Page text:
Visitors in Arches National Park in Moab, Utah (Credit: Emilio Labrador, via Flickr)
Environmental sensor networks embedded in mountain ecosystems are helping scientists learn more about the workings of water and climate. But there’s another source of information out there that’s just as important to tap: the people who live, work and play in mountain landscapes.
“They’re observing those landscapes on a 24/7 basis,” said Courtney Flint, an associate professor of natural resource sociology at Utah State University. “They often have not only great observations of the biophysical systems, but they certainly are observing the social systems in those landscapes and have a lot to say about how they may be changing over time and where they may be headed.”
Mountain observatories track hydrology and weather across the world, and it’s rare that people aren’t a part of those ecosystems in some way or another, Flint said. In fact, they’re often an integral part of the landscape and of changes in those systems.
As scientists and governments in the western U.S. continue to plan for how to meet the water needs of a growing population in a potentially drier climate, they’ll benefit from methods that move beyond scientific knowledge and let the voice of the people in the region come to the surface.
“We’ve got tools to do this, just like we’ve got sensors to go out and measure streamflow and water quality and snowpack,” Flint said.
Those tools include interviews and focus groups, which can be paired with more “zoomed out” tools like mail surveys or census and demographic data. These methods can bring ideas to the forefront that can be integrated with physical science to understand change and opportunities and vulnerabilities in mountain landscapes, Flint said.
Flint is working to do that with a research team under the iUTAH program, a $20 million interdisciplinary research effort funded by the National Science Foundation to study and protect the state’s water sustainability.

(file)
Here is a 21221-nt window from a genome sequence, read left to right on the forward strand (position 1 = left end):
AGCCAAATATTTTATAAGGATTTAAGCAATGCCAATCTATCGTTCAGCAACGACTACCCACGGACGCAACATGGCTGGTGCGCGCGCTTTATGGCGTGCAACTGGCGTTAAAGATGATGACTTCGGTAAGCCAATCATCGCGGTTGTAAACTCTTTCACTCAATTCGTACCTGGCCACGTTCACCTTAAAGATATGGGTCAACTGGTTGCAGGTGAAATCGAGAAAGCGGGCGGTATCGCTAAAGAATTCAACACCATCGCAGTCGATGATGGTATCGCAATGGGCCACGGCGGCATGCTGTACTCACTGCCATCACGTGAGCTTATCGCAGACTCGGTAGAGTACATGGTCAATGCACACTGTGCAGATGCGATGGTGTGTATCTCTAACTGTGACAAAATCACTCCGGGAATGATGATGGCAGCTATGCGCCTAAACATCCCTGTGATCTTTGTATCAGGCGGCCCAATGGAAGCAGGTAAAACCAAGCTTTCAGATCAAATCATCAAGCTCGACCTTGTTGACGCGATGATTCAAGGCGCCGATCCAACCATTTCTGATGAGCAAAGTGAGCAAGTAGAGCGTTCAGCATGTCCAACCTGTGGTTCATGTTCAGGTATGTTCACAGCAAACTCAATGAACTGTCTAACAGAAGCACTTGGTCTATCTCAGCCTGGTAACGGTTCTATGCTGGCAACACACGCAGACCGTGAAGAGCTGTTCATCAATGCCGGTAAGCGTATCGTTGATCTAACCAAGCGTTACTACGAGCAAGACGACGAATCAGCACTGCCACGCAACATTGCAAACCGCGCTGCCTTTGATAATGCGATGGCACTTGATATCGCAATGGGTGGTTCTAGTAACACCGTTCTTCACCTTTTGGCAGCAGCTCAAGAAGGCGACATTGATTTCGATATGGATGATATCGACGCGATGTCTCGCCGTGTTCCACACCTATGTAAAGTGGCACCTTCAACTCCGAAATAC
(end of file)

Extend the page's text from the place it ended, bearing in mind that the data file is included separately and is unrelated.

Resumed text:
The program includes the GAMUT sensor network, which measures hydrological and meteorological variables along three rivers as they flow from the mountains into the more densely populated valleys. There will also be a push to collect data on the social drivers of water use and management, including a survey of around 4,000 households this summer.
“We’re really trying to understand the water management structures, the organizations and institutions as well as the way people in these study areas relate to water,” Flint said.
The idea is that by including more voices as early as possible in the process, researchers might be able to break up what has traditionally been a one-way conversation between scientists on one side and policy makers on the other.
By diversifying the sources of information, scientists could better tailor their research to address the obvious questions while gaining exposure to emerging issues they might not have considered otherwise.
“There are a lot of people who know a lot about how water works in Utah, and by no means are they all scientists,” Flint said. “In trying to understand the water system from s scientific standpoint, we really need to tap into the powers of observation that are out there beyond science.”
Top image: Visitors in Arches National Park in Moab, Utah (Credit: Emilio Labrador, via Flickr)